2024 By The Numbers

Social Security benefits, Medicare premiums, and contribution limits are increasing in 2024. Here is a look at 2024 by the numbers.

3.2% Social Security

Social Security benefits will increase 3.2% in 2024. On average, Social Security retirement benefits will increase by more than $50 per month starting in January, according to the Social Security Administration. That’s far less than the historic inflation-induced 8.7% cost-of-living or COLA boost of 2023. The COLA is calculated using the Bureau of Labor Statistics’ Consumer Price Index, or CPI.

Payroll taxes finance Social Security. The maximum amount of earnings subject to Social Security payroll taxes will be $168,600, up from $160,200 in 2023.

Social Security cost-of-living adjustments since 1990

Source: Social Security Administration

If you claim Social Security between 62 and your full retirement age (FRA), your benefits could be reduced if you are still working. The earnings limit will increase to $22,320, up from $21,240 in 2023. For every $2 in earnings above that limit, $1 in benefits will be withheld.

6% Medicare

The standard monthly cost of Medicare Part B will increase by 6% in 2024. Medicare Part B covers certain doctors’ services, outpatient care, medical supplies, and preventive services. The cost will increase by $9.80 to $174.70 from $164.90 in 2023.  

The annual deductible for Medicare Part B beneficiaries will rise $14 to $240 in 2024, from $226 in 2023.  

The increase comes after Medicare Part B premiums were lowered by $5.20 from 2022 to 2023. The Centers for Medicare & Medicaid Services (CMS) had cut the fee after lower-than-projected spending on an Alzheimer’s drug and other Part B items and services.

Why are Medicare premiums going up?

According to the Centers for Medicare & Medicaid Services (CMS), the Medicare Part B premium and the deductible are rising because of projected increases in health care spending and, to a lesser degree, having to repay providers for underpayment from 2018 to 2022.

Medicare Part B Income-Related Monthly Adjustment Amounts (IRMAA)

What you pay for Medicare Part B is based on income. Higher-income earners will pay a Part B Income-Related Monthly Adjustment Amount (IRMAA). IRMAA is determined by income from your income tax returns two years prior. This means that for your 2024 Medicare premiums, your 2022 income tax return will be used.

For example, beneficiaries who file individual tax returns with a gross adjusted income between $103,001 and $129,000 in 2022 will pay $244.60 a month for Part B in 2024 instead of the standard $174.70. On the highest end, someone with an income of $500,001 or greater will pay $594.00 a month for Medicare Part B.

$14 Medicare and Social Security

Increased Medicare premiums will take a bite out of next year’s 3.2% Social Security cost-of-living adjustment or COLA. If you receive Social Security, your Medicare Part B premium is automatically deducted from your check each month.

In August 2023, the average monthly Social Security benefit was $1,705.79, according to the Social Security Administration. A 3.2% COLA would mean an extra $54.58 each month, with $14 deducted from that to pay for the higher Medicare Part B premium.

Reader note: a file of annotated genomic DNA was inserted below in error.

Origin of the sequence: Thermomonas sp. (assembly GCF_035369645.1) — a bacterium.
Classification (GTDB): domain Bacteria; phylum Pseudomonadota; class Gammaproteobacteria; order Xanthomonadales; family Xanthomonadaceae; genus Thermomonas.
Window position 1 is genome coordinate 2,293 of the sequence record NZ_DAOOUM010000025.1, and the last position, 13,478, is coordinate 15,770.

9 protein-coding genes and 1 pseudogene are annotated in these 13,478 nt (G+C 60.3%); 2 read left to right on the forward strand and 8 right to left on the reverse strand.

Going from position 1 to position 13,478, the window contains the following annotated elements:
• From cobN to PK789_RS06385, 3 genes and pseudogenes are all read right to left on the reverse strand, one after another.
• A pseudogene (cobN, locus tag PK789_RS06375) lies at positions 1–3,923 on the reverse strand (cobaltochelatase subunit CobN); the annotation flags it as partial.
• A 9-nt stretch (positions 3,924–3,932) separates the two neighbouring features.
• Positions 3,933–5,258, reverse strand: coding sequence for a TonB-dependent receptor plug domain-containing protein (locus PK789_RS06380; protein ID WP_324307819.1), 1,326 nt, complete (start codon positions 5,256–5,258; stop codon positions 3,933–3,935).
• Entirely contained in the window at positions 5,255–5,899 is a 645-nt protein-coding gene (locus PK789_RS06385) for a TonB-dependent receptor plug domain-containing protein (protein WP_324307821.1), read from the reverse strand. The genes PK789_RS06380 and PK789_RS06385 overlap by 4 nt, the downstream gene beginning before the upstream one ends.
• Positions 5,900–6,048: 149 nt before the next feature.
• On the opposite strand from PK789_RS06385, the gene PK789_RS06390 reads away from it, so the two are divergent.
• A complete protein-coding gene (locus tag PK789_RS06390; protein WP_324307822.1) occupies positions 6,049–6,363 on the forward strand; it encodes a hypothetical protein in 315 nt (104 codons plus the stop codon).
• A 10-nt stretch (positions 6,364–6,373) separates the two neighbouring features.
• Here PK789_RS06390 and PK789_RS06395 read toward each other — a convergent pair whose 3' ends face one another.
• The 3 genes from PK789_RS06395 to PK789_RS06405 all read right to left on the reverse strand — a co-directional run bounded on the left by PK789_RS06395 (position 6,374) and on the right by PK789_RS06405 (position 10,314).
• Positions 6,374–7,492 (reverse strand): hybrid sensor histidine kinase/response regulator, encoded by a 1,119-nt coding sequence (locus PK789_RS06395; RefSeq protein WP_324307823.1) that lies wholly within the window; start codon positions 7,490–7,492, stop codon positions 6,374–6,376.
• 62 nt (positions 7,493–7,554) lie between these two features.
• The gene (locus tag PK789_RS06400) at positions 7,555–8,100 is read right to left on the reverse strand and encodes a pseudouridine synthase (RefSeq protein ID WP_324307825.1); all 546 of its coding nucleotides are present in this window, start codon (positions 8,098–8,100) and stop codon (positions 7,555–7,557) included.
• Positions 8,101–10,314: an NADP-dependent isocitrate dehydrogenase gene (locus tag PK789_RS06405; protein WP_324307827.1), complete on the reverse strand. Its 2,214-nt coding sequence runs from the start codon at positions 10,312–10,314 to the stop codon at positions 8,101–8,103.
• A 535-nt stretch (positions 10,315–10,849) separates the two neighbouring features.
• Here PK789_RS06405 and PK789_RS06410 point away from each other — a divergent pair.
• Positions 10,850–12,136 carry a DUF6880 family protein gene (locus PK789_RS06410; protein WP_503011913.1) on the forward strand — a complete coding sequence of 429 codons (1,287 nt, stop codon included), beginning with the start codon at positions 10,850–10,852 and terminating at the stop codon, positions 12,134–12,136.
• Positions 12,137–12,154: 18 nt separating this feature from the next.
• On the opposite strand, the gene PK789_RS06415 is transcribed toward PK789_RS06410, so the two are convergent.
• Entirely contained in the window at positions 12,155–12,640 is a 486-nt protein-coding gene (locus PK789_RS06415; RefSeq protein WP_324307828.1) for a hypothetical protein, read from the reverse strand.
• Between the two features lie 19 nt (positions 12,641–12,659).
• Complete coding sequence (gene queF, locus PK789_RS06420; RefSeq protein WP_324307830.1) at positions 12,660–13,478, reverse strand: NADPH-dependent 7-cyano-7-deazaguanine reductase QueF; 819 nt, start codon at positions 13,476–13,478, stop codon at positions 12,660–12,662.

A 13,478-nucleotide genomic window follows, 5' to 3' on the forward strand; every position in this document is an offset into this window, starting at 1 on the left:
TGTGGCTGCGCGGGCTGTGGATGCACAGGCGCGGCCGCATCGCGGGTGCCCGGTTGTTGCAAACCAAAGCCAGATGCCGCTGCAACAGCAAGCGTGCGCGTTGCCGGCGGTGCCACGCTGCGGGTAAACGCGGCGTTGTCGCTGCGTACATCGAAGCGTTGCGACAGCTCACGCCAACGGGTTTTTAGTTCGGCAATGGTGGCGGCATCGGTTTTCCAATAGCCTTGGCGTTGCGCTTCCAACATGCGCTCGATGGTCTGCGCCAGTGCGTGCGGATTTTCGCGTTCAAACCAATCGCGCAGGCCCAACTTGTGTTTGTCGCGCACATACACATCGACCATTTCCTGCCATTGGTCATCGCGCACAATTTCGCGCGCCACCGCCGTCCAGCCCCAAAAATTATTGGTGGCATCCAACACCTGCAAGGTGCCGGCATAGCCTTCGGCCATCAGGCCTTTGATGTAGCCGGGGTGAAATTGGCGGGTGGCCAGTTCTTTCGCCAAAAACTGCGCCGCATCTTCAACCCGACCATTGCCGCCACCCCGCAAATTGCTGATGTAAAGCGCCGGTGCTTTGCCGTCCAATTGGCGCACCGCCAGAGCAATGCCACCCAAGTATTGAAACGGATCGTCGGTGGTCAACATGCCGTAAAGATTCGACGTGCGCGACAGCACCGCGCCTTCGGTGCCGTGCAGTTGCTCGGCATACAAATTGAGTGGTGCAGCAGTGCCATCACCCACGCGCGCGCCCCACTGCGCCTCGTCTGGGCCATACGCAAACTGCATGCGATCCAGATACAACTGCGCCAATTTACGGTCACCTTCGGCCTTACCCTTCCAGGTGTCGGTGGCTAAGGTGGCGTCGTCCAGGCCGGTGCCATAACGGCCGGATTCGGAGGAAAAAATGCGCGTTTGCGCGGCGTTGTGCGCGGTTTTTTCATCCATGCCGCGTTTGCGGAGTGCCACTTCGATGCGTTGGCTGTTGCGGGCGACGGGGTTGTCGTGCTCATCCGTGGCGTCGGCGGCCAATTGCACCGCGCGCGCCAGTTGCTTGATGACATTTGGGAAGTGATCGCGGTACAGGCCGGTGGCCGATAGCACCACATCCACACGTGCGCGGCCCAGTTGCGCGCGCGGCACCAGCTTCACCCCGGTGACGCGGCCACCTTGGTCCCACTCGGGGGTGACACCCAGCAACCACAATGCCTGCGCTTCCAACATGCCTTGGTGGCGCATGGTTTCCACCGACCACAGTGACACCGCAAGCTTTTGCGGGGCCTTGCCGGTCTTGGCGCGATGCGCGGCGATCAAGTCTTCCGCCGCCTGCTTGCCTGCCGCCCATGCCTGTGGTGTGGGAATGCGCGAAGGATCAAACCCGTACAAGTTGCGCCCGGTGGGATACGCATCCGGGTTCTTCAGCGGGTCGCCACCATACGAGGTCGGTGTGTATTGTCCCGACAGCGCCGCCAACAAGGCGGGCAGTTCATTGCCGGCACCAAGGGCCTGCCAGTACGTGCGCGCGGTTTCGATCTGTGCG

10 Medicare Price Negotiations

For the first time, the government can negotiate prescription drug prices with pharmaceutical companies. Negotiations will begin with ten drugs in 2024. The negotiated prices will go into effect in 2026. The government has announced which drugs will undergo negotiations. They include blood thinners, diabetes drugs, and heart failure medications.

The selected drug list for the first round of negotiation is:

Fiasp; Fiasp FlexTouch; Fiasp PenFill; NovoLog; Novolog FlexPen; NovoLog PenFill
According to CMS, the ten drugs selected accounted for $50.5 billion, or 20% of Medicare Part D spending from June 1st, 2022, to May 31st, 2023. More than 8.2 million people with Medicare Part D coverage used these drugs in that period, according to CMS.

CMS said Medicare recipients spent $3.4 billion out of pocket for these drugs in 2022, with the average out-of-pocket spending for the most expensive drugs as high as $6,497 per enrollee.

$30,500 Contribution Limits

The IRS will allow you to put more money into your employer-sponsored retirement account next year.

The contribution limit for employees who participate in 401(k), 403(b), and most 457 plans, as well as the federal government’s Thrift Savings Plan, will increase to $23,000 in 2024, up from $22,500 in 2023. The catch-up contribution limit for employees 50 and over remains $7,500 for 2024. This brings the total contribution limit to $30,500 for those 50 and older.

The annual contribution limit to an IRA will increase to $7,000, up from $6,500. The IRA catch-up contribution limit for those age 50 and over remains $1,000 for 2024 for an $8,000 total.

2024 Contribution Limits

As part of Your Merkle Plan, we’ve developed a customized plan for retirement. If you have questions about Social Security, Medicare, contribution limits, or any of the components of Your Merkle Plan, please don’t hesitate to contact us.

You understand the power of a customized retirement plan – but do your friends? Help your friends and family start their retirement journey by forwarding them this important retirement information today.

Sources: SSA.govIRS.govHHS.gov

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